A conventional cold blackening process using copper and selenium based chemistry was tried first. The finish passed all the pertinent tests, but the chemicals were EPA regulated and monitored by the local sewer district. However, this is not a problem because the process can be installed with an Ion Exchange system which keeps all rinse waters out of the drain entirely. But after further review, they decided the ideal option would be one which did not contain EPA regulated chemicals at all and was safe to use in the general plant area.

Bievenue and Cecil eventually selected Birchwood Casey, a metal finishing system supplier to help them solve their problem. Birchwood Casey recommended their new blackening concept called the Color Safe® process.


The Color Safe process is a cold blackening system that does not utilize boiling caustic soda like the conventional hot oxide, or copper and selenium salts, like other room temperature blackening methods. Developed and patented by Birchwood Casey, Color Safe starts with an iron oxalate crystalline deposit, then permanently blackens it with a special non-toxic, reactive dye. According to Birchwood Casey engineers, the process is somewhat analogous to black anodizing on aluminum, where a clear oxide type coating is first applied, then dyed to produce a permanently black surface. The end result of the Color Safe process is an attractive and protective black finish of 0.000050 inch thickness that uses none of the toxic or regulated ingredients found in other hot or cold blackening processes.

Requiring just 15 to 20 minutes from start to completed part, the process operates at room temperature and uses mild solutions with no hazardous fumes. Another attractive feature is that the finish is ideal for all non-stainless steels, cast iron and powdered metal parts, covering the full range of materials that are used in the company's machine designs.

"By starting small," reported Bievenue, "with a prototype scale line, we could control and observe every aspect of the process. We wanted to be able to study any problems that developed and deal with them on a manageable scale. We worked the test line into our daily production system so that a steady stream of Color Safe finished parts were completed along with conventionally finished, hot oxide parts. We did this so we could compare finishes.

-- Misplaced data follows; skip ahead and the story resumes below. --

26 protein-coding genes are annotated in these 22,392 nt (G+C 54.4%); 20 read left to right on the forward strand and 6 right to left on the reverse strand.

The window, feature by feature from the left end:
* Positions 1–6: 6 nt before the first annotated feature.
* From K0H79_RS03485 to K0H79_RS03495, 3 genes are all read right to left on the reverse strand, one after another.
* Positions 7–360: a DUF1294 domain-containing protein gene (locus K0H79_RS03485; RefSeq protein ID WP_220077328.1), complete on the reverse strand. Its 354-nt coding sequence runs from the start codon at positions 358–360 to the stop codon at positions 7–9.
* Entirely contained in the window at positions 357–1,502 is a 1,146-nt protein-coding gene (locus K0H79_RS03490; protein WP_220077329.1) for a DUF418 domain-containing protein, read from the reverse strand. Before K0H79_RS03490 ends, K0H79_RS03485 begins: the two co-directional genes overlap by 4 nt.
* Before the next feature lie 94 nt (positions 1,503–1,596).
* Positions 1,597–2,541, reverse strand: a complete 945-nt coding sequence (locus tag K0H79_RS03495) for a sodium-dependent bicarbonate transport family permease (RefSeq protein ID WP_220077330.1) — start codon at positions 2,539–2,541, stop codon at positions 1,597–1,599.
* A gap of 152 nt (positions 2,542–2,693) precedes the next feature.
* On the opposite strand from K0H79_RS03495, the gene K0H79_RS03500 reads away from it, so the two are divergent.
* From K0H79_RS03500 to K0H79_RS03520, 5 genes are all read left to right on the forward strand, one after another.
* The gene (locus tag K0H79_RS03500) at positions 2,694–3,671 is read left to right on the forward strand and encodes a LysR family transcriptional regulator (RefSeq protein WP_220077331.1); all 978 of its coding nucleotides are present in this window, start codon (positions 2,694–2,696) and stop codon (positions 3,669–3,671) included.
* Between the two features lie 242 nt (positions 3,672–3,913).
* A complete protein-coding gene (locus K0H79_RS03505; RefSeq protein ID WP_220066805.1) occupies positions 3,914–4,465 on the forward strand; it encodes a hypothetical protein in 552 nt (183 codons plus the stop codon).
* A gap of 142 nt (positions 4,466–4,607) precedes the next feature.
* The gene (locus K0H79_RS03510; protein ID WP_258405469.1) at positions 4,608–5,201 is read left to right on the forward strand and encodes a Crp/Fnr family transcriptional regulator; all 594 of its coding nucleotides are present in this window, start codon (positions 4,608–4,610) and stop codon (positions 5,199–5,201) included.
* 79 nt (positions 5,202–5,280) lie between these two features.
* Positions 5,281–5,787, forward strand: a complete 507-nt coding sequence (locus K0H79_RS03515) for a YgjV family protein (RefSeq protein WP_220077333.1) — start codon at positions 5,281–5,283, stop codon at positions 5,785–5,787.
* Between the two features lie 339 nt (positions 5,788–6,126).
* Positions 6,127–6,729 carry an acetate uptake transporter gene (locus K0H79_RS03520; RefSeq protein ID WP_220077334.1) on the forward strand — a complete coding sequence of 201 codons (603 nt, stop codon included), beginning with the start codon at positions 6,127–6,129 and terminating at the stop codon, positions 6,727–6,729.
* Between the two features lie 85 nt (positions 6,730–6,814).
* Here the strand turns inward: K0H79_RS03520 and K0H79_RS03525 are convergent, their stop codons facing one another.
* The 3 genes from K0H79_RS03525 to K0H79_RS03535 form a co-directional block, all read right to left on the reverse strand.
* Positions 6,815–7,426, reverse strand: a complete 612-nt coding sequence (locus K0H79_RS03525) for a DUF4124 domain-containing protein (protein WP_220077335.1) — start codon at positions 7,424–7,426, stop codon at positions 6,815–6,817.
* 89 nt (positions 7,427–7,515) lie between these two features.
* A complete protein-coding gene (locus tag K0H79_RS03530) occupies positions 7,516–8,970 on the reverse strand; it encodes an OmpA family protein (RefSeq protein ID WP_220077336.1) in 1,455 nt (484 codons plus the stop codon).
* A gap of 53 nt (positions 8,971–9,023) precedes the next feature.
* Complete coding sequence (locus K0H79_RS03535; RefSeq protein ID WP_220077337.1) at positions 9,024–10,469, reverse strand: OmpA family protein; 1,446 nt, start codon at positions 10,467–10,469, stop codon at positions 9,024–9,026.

Keeping the test small had other benefits. "The investment in the test line was only about $500," said Bievenue. "We could back out at any time without much loss other than our time. Once proven successful, the prototype line allowed us to calculate investment requirements for a large scale line with credible cost-payback figures that we could submit to Mark Andy management to justify purchasing the system."


Mark Andy compared standard 100-gallon tank finishing systems with a custom 180-gallon tank system configuration with nearly twice the capacity. They wanted a system that would handle all of their various size parts, including long machine shafts. They also wanted a large enough system they could grow with so they wouldn't have to replace it in a few years with a larger one. Choosing the larger system ended up as an easy choice because not only did it provide almost twice the capacity, it cost only about a third more than the standard size system, both of which included part dryers. The larger system also allowed Mark Andy to finish larger batches of parts daily as needed.

Terry Fields, Birchwood Casey area manager, provides on-site fine tuning of the 180 gallon Color Safe system from Birchwood Casey. The system eliminated delays of sending parts outside for finishing.

Mark Andy's finishing system fit conveniently in an area adjacent to the stock room, where parts are delivered by forklift for finishing. An overhead monorail hoist is in place to move heavy parts through the process line. Each tank (24 x 72 x 30" holding 180 gallons of operating solution) utilizes simple, on-site operator testing with a kit provided by Birchwood Casey. This monitoring is backed up with regular no-charge analysis at the Birchwood Casey laboratories to ensure correct chemical balance and consistent quality.

"Making the move to the finishing system was similar to adding any new piece of capital equipment," says Bievenue, "and by doing the prototype test for five months we were certain of the results before committing to the larger, permanent system. Looking back on the increased benefits, we just should have done it a little sooner."

Birchwood-Casey, 7900 Fuller Road, Eden Prairie, MN 55344 Phone: (800) 328-6156 Fax: (612) 937-7979 Web:

Edited by Marie Pompili